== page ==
The last days of solitude with final rations of bread, milk, eggs carefully measured to see out the weekend. The sky is eye smart bright, bathing the bay in a myriad of Norse tones. There is much to do. Preparations for returning full to the brim with shetland-ness, yoke jumpers, museum views, pony petting, toe in sea dangling and a meditation on all I've learnt. I cut my hair and wore new socks, slowly letting the other world back in.
On the look out for lightness, with heavy damp boots sinking further into the mud of mundane. Legs leading to an impending departure, with a mindfulness to stay put. Real is too real. A sloth-slug body could survive clinging to the rocky bay, braving the wind-waves. waiting for spring sun, befriending the gulls. Home is where the balaclava lays.
My Shetland palette has been spoilt for choice by the new hues of the Western & Southern mainland. The antique mist of Walls, the velvet seaweed of Sandness, the scarlet church of Ting wall, the chestnut manes of Bixter, the turquoise bath of Banna Min, the acid (s)lime of Hamnavoe, the blinding light of Fugla Ness, the slate-sky-pink-paintwork of Meal Beach. Each colour committed to memory. My eyes finally opened in the thick rain. Driving fast through the hills without destination, losing my breath in the sea salt air, clambering over windswept rocks to reach the lighthouse for a picnic, these things remind me of you.
It crept along the coastline in felt slippers, silently engulfing the houses, seamlessly sewn to the sea. I watched with awe from my vantage perch, as the sky dissolved into land, like an asprin into water. I painted it badly, but mostly I watched it's ominous maneuvers. It must worry mariners, and those of a suspicious nature. The bay was invisible by dusk and I suffered from unpleasant dreams. The next day, a rain of relief descended and I danced about the booth with mirth.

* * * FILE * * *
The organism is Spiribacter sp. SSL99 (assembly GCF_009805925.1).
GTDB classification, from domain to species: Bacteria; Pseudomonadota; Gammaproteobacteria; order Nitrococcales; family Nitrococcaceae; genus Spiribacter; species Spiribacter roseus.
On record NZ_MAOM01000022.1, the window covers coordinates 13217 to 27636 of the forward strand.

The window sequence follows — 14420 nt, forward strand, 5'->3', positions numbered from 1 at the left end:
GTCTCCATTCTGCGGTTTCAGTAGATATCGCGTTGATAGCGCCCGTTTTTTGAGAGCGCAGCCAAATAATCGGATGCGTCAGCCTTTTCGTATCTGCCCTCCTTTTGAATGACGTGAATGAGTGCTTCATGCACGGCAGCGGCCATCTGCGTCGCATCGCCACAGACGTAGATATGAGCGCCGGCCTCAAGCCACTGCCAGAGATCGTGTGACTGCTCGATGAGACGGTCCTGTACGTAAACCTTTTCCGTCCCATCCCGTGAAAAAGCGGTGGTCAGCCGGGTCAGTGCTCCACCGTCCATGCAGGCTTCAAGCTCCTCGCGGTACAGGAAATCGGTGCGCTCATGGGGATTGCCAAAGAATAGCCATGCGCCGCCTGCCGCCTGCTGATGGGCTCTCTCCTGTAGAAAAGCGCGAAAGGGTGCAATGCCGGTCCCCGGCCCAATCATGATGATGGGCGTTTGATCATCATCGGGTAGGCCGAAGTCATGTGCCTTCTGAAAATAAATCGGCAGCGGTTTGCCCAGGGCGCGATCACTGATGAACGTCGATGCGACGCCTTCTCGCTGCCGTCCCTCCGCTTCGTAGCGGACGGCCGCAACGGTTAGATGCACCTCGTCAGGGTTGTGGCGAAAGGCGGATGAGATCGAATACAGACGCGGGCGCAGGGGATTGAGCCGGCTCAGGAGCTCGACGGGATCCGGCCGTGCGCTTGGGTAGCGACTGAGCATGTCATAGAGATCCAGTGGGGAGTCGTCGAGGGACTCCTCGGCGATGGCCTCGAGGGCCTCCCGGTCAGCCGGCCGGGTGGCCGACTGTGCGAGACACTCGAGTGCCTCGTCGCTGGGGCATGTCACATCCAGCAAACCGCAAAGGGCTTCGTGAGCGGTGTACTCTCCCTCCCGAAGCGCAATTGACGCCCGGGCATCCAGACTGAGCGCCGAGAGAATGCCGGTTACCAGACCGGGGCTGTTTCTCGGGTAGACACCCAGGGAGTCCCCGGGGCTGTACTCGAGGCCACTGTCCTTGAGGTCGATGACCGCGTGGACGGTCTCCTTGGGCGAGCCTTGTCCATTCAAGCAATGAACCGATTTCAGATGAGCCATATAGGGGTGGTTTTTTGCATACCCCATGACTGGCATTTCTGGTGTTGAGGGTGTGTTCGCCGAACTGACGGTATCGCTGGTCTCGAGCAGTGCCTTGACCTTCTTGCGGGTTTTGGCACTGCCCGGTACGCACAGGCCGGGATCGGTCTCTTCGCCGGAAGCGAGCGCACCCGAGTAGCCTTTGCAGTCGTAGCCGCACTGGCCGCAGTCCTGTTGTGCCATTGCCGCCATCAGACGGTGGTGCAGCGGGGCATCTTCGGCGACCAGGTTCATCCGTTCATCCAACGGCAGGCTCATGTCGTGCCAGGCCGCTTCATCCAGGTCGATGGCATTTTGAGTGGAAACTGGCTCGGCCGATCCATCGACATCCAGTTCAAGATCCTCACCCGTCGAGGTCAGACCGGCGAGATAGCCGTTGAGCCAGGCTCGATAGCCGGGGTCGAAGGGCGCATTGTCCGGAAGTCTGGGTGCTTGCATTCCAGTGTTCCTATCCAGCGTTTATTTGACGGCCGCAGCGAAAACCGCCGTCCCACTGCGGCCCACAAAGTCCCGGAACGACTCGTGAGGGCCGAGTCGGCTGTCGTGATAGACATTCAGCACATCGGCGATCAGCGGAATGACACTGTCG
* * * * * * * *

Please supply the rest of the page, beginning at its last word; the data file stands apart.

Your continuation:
A one kilometer swim, because the sea remains inhospitable, sheds a winter skin, revealing scales. Pores open, muscles supple, hair unruly. The blue basking light of dusk anchors itself as my favourite time of all 24 tidal hours. It commands a meditation, a worship, a glad-to-be-alive out breath. I wonder how I'll take this home, I waste the now, worrying. A new read beckons me to book-at-bedtime under the sound of rain falling. I've caught a wet-head chill, a self diagnosed hot milk is the cure.
Thanks to all of the beautiful sentiments posted to me here in the booth, (scones, jam & clotted cream, gin & tonic, earl grey, dark chocolate, great novels, photos, sweets, paper lanterns, postcards, Valentines! and long, newsy letters) I've spent my days wallowing and walking, feeling thoroughly looked after. My heartfelt thanks to you in catering for all my wants and needs so knowingly. Today has been a good day. I bought a book called 'The Trail of the Sandhill Stag', published in 1899, upon opening the brittle cream pages, the first lines state, 'To the Reader: These are the best days of my life. These are my golden days.' The naturalist Ernest Thompson Seton was having a good day too.
There is something about a typewriter that forces you to simply write. No delete button. no spellcheck, just an unforgiving ribbon, an endless roll of paper and well worn finger-sunk-keys. That is the only way for me. The words do not come easy via this cream coloured keyboard. I long for the thoughts to flow, I've given it 12 days. I struggle. My head's on the other side of the room, sat by my blue Imperial 200, tempting me to engage in a finger workout, (my hands look old from the cold and need blood circulatory activity). So forgive the confession, I intend to go where my heart pulls me, back to analogue. I will return when my ribbon runs dry.
'We must reserve a little back-shop all our own, entirely free, wherein to establish our true